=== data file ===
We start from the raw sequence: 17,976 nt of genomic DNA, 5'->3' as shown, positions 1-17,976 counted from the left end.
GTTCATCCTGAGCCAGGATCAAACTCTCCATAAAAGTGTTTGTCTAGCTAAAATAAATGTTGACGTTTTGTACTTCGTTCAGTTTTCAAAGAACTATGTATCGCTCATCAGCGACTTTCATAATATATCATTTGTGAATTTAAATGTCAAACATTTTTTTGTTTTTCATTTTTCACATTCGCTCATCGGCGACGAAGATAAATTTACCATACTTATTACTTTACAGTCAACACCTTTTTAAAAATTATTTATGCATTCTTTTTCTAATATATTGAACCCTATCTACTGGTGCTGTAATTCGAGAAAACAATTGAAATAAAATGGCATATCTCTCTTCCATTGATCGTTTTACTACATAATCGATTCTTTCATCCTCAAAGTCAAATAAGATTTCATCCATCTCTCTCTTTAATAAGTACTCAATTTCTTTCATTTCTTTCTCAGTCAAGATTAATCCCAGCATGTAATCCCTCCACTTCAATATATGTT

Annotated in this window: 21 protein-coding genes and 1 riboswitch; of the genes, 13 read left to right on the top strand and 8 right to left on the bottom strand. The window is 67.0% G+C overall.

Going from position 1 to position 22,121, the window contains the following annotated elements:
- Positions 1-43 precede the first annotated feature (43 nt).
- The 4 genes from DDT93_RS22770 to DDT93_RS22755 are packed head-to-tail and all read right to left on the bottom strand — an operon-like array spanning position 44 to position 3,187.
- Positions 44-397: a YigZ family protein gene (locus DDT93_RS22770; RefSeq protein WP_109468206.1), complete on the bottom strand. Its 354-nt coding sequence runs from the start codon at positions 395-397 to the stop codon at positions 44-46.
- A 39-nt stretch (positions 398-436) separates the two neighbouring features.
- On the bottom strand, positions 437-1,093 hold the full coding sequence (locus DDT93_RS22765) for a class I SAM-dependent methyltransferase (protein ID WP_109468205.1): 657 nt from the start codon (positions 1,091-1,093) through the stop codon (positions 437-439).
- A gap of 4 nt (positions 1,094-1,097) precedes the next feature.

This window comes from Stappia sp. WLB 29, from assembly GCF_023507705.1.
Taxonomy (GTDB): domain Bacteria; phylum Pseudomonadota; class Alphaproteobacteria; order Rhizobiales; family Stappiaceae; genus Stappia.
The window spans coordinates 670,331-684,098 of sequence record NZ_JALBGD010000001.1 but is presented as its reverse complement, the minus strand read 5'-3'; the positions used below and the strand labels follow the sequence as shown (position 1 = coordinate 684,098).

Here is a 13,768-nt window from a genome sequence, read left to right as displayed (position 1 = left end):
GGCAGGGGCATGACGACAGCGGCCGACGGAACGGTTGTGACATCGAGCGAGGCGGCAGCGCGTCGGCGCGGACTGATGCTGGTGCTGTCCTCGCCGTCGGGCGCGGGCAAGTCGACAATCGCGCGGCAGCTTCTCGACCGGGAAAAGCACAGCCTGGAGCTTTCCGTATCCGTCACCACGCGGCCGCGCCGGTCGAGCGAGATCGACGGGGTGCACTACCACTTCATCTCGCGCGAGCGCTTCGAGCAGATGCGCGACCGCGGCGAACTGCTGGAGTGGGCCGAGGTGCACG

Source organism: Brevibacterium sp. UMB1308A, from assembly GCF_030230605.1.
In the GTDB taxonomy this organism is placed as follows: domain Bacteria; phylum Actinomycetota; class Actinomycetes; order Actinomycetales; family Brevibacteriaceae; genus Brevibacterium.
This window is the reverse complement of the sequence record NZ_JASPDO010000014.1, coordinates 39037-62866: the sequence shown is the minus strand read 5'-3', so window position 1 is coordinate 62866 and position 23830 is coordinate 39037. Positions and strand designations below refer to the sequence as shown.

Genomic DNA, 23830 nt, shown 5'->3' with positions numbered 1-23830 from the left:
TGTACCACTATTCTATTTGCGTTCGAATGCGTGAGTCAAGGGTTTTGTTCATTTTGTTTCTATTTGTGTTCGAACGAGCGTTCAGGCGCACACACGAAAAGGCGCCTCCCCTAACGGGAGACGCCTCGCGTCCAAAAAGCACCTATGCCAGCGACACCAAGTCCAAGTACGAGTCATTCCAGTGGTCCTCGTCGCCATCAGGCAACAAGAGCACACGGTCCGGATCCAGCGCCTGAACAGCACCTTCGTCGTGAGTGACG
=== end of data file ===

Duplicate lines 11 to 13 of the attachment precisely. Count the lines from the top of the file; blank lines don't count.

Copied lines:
This window comes from Stappia sp. WLB 29, from assembly GCF_023507705.1.
Taxonomy (GTDB): domain Bacteria; phylum Pseudomonadota; class Alphaproteobacteria; order Rhizobiales; family Stappiaceae; genus Stappia.
The window spans coordinates 670,331-684,098 of sequence record NZ_JALBGD010000001.1 but is presented as its reverse complement, the minus strand read 5'-3'; the positions used below and the strand labels follow the sequence as shown (position 1 = coordinate 684,098).